So, my submission will be that while negotiations are going on, the summaries will be regularly updated on the site of the UN Tech Envoy.  Thank you very much.

>> JORGE CANCIO: Thank you so much, nana, and I think we have to keep moving, because we have covered the timing for the first segment.  But thank you so much for those interventions.  I think --

>> ANRIETTE ESTERHUYSEN: Jorge, I want to read one short question from Fiona Alexander.  What changes can we see in the process going forward?

>> JORGE CANCIO: Okay.  Good question.  Perhaps it's something that panelists may weave in, in their next statements.  Raul, do you have a short intervention to that?

>> RAUL ECHEBERRI: Yes.  I think that's what -- short answer is very important about the kind of participation and involvement.  And this is -- there were thousands of contributions.  In fact, I participated in some contributions.  There were several governments working hard in organizing the consultations.

But clearly, it's clear that we feel in this community more comfortable with this kind of sessions and formats of consultations than just submitting comments.

And I think that's what Fiona says, and also nana, is crucial that toward the Summit of the Future, we have opportunities to participate for nongovernmental stakeholders in the process.  So, we did even better than we did in 2005 for WSIS.  We would expect that we could improve the process and innovate in that sense.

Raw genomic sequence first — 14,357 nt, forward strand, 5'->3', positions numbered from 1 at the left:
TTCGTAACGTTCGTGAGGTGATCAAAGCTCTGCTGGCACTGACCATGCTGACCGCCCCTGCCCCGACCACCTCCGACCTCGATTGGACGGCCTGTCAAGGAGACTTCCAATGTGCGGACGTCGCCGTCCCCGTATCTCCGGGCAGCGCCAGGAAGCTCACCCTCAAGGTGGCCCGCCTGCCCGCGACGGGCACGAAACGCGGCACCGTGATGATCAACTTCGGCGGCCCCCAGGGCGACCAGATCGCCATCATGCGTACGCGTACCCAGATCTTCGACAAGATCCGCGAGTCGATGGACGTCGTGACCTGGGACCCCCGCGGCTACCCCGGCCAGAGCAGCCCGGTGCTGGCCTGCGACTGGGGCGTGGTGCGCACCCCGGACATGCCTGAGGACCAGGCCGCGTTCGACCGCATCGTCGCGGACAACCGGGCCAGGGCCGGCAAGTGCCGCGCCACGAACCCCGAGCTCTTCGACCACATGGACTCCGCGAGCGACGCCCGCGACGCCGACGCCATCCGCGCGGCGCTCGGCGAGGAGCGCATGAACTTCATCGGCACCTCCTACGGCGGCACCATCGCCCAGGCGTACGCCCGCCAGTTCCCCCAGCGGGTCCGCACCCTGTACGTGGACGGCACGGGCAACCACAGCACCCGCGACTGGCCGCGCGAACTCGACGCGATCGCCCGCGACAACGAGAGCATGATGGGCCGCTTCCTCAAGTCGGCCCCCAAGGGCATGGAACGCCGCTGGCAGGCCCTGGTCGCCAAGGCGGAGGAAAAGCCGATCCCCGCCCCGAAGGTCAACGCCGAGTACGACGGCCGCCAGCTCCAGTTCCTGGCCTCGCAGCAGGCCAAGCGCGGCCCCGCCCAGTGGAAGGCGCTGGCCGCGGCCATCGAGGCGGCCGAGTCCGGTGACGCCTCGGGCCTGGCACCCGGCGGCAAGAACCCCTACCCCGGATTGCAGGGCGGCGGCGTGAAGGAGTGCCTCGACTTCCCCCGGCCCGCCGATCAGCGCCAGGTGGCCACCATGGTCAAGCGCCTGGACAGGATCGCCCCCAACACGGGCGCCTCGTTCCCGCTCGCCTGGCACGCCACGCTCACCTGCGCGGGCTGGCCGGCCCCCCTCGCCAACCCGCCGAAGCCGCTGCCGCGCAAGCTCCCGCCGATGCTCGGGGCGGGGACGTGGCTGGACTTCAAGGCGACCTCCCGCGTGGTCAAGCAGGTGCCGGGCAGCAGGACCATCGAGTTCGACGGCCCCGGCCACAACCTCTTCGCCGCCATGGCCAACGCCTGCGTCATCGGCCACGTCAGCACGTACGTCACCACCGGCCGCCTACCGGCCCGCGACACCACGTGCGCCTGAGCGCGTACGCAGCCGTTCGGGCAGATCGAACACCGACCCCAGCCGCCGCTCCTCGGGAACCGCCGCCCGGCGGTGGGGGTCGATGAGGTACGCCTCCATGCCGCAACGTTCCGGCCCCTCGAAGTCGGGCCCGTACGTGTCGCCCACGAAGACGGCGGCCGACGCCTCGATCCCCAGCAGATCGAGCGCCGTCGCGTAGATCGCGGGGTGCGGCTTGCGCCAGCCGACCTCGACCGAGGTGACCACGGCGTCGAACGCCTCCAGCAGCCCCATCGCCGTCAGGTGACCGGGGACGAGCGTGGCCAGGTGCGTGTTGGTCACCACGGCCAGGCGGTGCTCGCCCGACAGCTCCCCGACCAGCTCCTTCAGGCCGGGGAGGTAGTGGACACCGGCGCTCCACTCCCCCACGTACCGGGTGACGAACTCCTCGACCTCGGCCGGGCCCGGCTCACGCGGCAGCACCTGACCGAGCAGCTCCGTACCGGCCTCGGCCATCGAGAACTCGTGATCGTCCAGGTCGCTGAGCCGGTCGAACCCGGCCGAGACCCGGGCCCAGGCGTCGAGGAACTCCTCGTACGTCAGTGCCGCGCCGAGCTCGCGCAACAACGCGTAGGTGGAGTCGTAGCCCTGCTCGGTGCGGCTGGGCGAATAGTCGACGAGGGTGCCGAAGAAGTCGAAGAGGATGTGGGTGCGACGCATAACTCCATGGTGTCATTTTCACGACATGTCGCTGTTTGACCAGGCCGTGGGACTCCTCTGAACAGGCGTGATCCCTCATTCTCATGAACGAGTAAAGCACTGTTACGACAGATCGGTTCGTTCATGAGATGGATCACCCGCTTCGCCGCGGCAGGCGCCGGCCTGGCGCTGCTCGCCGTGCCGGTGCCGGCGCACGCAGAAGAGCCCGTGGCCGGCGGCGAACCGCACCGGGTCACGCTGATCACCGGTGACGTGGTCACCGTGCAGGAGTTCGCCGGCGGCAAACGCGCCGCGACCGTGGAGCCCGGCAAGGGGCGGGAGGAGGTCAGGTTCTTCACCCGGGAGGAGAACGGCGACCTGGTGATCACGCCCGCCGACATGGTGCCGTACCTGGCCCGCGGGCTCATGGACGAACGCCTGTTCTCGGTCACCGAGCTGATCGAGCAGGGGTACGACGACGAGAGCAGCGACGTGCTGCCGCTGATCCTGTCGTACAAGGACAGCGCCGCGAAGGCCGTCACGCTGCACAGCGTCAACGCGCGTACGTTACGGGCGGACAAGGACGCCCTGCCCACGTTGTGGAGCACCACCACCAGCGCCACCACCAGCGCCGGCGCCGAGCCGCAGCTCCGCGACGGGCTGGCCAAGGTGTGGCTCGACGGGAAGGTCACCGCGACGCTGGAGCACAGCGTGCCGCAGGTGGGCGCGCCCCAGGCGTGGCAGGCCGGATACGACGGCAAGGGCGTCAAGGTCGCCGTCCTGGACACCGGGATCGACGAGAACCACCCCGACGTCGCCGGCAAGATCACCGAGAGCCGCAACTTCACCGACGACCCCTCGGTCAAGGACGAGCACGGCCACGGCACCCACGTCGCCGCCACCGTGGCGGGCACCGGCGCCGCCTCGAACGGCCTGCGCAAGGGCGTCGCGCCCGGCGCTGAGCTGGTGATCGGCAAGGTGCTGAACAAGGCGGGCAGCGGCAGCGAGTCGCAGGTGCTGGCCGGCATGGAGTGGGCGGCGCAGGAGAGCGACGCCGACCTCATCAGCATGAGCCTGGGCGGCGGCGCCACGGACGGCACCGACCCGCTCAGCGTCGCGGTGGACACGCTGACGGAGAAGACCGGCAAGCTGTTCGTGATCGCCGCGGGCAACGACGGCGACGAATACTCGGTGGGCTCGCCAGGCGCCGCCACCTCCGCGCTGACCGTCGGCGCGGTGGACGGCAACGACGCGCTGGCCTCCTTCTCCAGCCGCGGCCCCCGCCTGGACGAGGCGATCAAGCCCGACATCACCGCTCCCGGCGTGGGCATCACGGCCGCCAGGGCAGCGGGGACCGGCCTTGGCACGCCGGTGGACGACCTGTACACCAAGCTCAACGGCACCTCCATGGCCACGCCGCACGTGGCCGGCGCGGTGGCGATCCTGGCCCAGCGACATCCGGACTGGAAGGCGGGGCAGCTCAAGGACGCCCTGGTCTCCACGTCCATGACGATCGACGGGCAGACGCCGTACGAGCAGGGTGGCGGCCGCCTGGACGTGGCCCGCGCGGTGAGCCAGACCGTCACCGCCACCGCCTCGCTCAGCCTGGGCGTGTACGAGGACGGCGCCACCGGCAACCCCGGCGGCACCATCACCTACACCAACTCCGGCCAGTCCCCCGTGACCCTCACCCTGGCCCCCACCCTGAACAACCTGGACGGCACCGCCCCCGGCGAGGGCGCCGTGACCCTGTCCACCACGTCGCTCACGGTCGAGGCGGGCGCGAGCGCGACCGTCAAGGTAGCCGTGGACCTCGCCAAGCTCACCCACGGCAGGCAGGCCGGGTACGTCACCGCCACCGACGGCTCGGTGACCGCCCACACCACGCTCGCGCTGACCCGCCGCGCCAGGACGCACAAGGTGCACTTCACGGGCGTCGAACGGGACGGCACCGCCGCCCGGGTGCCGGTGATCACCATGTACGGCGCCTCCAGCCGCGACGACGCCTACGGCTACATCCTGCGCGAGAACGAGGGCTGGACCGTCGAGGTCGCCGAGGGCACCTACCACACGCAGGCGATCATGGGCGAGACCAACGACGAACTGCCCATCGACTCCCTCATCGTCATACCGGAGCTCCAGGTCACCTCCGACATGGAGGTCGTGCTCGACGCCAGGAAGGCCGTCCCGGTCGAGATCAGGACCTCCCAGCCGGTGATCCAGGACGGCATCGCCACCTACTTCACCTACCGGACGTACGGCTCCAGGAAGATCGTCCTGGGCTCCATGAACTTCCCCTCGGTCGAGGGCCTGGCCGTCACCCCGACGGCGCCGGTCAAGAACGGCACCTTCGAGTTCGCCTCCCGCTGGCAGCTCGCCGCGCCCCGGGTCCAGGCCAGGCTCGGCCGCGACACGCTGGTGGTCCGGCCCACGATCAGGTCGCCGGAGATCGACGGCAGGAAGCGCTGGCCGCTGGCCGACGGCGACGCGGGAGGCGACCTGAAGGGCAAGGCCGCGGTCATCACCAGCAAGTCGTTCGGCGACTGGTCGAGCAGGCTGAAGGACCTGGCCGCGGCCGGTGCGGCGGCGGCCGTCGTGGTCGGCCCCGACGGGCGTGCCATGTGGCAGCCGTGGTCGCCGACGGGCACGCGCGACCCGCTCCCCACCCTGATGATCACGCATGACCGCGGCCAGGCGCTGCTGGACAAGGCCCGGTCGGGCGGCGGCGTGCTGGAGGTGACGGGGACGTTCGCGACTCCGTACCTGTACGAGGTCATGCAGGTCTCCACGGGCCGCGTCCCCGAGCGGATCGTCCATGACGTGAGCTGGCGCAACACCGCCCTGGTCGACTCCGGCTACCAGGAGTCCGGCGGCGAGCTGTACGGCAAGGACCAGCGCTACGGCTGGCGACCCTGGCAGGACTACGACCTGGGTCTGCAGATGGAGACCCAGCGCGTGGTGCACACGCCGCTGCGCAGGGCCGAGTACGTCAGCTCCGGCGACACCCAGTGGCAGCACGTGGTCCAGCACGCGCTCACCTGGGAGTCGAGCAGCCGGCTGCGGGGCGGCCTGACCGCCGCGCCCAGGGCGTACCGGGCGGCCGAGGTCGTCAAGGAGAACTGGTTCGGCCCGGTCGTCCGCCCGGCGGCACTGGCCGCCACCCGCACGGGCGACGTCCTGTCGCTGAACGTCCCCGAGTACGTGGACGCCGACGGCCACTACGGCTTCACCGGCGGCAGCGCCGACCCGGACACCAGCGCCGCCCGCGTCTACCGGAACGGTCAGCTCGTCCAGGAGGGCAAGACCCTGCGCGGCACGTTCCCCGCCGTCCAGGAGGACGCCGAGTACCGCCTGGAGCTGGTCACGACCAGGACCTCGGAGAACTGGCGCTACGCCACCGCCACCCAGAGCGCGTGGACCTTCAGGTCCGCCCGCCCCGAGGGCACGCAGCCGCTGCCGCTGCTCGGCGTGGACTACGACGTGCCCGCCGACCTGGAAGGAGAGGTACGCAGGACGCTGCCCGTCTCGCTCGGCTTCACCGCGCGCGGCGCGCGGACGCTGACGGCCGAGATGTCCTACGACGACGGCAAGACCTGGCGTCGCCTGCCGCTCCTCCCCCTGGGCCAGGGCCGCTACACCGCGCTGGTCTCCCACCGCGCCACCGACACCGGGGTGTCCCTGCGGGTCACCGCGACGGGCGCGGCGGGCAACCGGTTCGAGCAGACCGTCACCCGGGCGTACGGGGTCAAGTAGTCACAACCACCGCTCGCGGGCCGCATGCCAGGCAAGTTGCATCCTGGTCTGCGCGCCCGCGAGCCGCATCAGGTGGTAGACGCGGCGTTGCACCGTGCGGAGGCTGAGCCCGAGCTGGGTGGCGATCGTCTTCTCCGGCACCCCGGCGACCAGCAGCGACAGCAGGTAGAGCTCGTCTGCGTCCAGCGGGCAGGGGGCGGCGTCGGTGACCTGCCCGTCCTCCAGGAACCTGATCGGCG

>> JORGE CANCIO: Thank you so much, Raul.  Maybe short reaction?

>> AMANDEEP SINGH GILL: Yes.  Several good comments.  And I love the point about building on the innovations that are already there on multistakeholder participation, kind of how do we square the circle between multilateral processes and multistakeholder, not just participation, but deeper engagement.

We don't have the perfect answer anywhere.  So, I'm a student of international learning in a historical sense.  We really don't have a perfect answer.  But we have innovations out there.  The cybercrime treaty negotiations, the negotiations involving the chemical industry recently that UNEP facilitated, and the negotiations, even on difficult sensitive issues like lethal autonomous weapons systems, with some inventiveness you found a way to bring in experts into the discussions.